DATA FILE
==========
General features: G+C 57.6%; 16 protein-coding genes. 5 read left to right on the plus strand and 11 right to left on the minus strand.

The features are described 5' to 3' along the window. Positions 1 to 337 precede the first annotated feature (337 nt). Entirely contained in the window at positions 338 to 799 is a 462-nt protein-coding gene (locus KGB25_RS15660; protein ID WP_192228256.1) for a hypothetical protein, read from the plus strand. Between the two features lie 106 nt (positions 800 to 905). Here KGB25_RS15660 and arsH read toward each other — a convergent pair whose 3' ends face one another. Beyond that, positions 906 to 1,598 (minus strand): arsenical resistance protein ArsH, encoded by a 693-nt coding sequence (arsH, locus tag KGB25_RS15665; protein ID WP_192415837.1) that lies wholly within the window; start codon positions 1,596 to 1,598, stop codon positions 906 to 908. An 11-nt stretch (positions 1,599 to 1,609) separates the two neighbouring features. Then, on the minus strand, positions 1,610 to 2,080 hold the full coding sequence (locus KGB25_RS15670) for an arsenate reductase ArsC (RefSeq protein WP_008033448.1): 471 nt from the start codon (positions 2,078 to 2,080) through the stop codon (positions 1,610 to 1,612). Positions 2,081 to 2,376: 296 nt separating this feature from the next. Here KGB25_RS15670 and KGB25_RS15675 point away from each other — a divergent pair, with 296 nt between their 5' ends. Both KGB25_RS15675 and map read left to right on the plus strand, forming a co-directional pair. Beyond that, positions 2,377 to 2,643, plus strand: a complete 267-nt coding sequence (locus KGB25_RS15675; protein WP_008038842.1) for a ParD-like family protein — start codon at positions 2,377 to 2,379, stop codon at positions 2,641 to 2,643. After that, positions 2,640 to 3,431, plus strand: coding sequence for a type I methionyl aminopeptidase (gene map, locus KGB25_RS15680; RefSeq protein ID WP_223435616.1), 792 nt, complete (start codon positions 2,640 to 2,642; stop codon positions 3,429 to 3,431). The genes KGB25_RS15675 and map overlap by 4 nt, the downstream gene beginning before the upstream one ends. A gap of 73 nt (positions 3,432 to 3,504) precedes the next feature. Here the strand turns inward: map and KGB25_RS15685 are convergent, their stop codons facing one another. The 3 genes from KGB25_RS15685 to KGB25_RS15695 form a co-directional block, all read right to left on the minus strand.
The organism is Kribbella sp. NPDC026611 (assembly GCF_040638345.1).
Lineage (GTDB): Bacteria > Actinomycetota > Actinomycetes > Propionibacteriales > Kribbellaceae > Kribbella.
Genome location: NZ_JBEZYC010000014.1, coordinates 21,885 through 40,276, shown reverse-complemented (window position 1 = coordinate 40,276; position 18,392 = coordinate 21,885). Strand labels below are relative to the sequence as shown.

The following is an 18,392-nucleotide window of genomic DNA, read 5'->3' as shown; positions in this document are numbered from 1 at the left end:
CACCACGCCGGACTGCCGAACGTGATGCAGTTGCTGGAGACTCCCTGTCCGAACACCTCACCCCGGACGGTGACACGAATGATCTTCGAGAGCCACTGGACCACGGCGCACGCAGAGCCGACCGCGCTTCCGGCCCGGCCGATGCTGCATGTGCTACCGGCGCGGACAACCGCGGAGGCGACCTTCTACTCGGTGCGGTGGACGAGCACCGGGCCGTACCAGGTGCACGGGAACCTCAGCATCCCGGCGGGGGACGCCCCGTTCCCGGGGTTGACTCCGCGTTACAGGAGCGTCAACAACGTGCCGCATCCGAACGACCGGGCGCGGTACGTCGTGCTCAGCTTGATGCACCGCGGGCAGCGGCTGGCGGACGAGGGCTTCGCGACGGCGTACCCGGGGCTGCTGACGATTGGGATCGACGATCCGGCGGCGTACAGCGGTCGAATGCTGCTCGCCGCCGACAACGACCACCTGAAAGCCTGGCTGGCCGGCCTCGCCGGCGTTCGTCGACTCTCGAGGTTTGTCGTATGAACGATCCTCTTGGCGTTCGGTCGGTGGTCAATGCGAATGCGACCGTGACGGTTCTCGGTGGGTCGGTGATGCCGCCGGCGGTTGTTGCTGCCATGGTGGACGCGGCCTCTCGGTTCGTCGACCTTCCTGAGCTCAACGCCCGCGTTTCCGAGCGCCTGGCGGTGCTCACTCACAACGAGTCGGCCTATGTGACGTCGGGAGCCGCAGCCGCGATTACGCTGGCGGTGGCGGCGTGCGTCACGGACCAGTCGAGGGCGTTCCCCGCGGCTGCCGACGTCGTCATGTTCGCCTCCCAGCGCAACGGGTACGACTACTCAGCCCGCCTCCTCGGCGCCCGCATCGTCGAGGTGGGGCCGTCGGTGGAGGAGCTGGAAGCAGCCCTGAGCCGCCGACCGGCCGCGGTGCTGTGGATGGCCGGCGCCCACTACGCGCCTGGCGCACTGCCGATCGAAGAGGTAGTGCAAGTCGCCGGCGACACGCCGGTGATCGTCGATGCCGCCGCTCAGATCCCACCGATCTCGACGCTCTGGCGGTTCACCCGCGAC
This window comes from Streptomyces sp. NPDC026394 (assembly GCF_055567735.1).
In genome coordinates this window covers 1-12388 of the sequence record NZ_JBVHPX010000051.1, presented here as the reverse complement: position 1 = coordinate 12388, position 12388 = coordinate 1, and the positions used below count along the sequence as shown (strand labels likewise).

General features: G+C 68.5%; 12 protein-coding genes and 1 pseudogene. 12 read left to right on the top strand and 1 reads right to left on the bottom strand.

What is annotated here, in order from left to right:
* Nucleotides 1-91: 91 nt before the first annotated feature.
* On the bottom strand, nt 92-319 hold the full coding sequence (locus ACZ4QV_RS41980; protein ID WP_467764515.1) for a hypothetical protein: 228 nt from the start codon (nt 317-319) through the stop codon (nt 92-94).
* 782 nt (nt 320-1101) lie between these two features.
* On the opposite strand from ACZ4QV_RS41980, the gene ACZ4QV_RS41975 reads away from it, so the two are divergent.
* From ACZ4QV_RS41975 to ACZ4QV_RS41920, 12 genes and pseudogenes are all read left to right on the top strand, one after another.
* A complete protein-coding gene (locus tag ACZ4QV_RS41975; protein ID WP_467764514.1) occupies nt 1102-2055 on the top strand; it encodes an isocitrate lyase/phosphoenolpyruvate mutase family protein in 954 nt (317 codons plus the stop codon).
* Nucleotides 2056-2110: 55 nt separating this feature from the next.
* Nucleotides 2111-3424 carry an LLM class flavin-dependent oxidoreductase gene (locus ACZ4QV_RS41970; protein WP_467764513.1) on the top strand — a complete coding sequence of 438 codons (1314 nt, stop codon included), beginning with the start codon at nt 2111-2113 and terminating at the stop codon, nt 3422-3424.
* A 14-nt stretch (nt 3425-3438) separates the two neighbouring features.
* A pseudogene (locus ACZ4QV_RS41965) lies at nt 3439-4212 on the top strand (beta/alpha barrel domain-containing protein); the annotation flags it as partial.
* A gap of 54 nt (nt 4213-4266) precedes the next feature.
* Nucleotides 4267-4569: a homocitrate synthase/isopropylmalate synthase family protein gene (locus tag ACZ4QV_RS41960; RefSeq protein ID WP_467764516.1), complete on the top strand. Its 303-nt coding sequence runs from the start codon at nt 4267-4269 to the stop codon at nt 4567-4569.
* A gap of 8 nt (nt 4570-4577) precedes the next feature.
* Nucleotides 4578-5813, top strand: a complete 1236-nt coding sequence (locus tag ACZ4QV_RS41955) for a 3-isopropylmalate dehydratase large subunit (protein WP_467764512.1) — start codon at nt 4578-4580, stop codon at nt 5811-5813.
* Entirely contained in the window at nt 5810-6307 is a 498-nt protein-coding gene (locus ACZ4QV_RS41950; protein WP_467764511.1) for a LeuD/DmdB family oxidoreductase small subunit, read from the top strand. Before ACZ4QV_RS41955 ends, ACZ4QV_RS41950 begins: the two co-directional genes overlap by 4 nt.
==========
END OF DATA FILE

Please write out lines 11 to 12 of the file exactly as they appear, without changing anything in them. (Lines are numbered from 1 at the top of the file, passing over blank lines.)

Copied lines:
What is annotated here, in order from left to right:
* Nucleotides 1-91: 91 nt before the first annotated feature.